The Bullvine Bottom Line

Sometimes when we look back at the original group that helped us start the Bullvine, it feels like we are left sitting at an empty table with empty chairs.  However, we are no longer sitting at a small table but rather we are standing with a much larger community.  This one has been built on passion not for dollar signs, but rather built around a vision for tomorrow that is far greater.  This community is not afraid of change but rather demands it.  New leaders have emerged and great new friendships have started.  Voices we never expected now inspire us on a daily basis.  Does this make standing on the front line easy?  No.  However, it does make it worthwhile.  Here at the Bullvine that’s all we need.



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Hockey fans, which most dairy farmers are, know Brian Burke as the guy with the permanently askew necktie and reddish face, and a plug of chewing tobacco planted firmly beneath his cheek and gums as he stared down at his hockey team from the general manager’s box in the press level at the Air Canada Centre, chirping at opposing teams or on-ice officials and urging on his Toronto Maple Leafs.  They also know him as the guy who talked a good game but failed to deliver a competent goaltender and overspent for players.  Something far too familiar to many dairy industry executives.  Burke was fired this week.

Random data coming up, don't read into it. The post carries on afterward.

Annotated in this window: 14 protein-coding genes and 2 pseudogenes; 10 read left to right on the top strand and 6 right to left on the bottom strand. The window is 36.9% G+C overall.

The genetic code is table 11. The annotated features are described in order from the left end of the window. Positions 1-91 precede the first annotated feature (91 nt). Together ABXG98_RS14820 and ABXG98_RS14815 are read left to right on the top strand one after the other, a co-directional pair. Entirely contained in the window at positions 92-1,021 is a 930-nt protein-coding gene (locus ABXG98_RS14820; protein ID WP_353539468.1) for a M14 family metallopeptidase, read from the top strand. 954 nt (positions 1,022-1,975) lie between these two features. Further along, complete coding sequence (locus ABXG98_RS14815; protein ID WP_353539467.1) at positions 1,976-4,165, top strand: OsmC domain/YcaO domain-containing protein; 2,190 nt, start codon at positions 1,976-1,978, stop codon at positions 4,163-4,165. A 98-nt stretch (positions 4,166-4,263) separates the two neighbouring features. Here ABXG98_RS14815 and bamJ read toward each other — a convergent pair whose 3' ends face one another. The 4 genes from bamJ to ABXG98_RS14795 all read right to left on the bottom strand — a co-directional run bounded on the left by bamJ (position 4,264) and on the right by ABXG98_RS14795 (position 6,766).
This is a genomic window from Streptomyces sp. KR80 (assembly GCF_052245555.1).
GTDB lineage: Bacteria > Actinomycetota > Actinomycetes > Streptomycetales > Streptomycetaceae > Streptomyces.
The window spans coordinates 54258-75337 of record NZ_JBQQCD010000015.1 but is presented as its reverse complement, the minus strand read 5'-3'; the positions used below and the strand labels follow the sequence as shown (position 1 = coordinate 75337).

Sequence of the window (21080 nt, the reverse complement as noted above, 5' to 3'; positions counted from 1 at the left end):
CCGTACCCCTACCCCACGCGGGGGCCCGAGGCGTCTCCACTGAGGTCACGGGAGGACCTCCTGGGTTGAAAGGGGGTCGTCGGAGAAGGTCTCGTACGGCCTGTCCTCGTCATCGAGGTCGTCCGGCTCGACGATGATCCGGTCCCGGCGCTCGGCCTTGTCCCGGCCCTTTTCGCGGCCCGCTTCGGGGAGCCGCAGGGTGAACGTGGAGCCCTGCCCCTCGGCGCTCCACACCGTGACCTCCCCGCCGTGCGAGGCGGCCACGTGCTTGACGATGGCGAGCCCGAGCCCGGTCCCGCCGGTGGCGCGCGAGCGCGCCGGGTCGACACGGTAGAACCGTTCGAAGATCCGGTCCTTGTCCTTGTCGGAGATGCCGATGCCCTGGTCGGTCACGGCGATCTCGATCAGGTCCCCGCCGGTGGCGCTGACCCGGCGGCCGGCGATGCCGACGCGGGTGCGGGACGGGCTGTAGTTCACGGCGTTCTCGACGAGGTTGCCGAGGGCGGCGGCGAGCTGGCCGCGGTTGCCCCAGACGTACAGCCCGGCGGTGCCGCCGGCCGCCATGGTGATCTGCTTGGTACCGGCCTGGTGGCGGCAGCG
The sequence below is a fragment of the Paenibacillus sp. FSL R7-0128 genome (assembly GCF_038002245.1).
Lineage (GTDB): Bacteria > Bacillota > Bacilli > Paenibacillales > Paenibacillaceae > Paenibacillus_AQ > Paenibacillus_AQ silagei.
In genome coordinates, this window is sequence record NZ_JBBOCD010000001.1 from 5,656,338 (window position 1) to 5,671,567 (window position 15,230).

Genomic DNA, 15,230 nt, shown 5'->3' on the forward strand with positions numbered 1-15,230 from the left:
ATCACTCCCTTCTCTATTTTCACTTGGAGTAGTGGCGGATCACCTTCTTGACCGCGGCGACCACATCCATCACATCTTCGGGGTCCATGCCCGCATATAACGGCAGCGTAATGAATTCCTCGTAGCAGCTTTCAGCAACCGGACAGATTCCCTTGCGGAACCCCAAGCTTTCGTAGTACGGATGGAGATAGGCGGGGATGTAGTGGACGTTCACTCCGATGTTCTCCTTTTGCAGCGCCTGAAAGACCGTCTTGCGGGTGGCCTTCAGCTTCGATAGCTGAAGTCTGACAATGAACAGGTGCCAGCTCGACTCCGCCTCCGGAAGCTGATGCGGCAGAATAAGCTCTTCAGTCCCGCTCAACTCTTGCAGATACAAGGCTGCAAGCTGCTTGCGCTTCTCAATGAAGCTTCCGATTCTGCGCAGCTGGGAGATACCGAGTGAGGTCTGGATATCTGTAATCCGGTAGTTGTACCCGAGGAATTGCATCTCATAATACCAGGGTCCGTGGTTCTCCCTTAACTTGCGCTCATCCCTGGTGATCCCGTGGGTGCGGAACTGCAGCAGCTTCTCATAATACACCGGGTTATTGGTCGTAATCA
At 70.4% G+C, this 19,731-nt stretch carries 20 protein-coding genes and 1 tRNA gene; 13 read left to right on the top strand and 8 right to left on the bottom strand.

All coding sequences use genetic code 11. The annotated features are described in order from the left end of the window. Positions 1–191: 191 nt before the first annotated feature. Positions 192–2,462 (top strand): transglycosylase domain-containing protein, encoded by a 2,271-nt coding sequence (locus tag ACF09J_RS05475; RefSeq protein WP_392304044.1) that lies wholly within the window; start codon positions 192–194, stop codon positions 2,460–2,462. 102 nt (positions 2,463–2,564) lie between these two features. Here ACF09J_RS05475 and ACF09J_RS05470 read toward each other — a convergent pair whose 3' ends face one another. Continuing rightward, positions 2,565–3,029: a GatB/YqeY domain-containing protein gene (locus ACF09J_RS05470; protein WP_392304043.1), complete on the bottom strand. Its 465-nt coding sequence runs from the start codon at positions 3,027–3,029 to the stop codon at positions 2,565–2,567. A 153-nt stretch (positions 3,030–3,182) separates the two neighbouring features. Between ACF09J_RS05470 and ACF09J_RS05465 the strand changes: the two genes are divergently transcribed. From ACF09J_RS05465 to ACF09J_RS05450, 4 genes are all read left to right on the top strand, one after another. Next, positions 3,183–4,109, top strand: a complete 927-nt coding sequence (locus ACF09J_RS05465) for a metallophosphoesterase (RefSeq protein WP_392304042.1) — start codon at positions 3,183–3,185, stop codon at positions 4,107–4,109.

The thing that many dairy farmers need to realize from this scenario is that dairy farming, just as hockey is a results oriented business.  Just like hockey, when someone is not performing, change is needed.  When Burke was ushered in to Toronto many fans were already planning the Stanley Cup parade down Yonge Street.  The problem is it never materialized.  Similar to the announcements of many dairy industry executives.

Leadership starts at the Board Level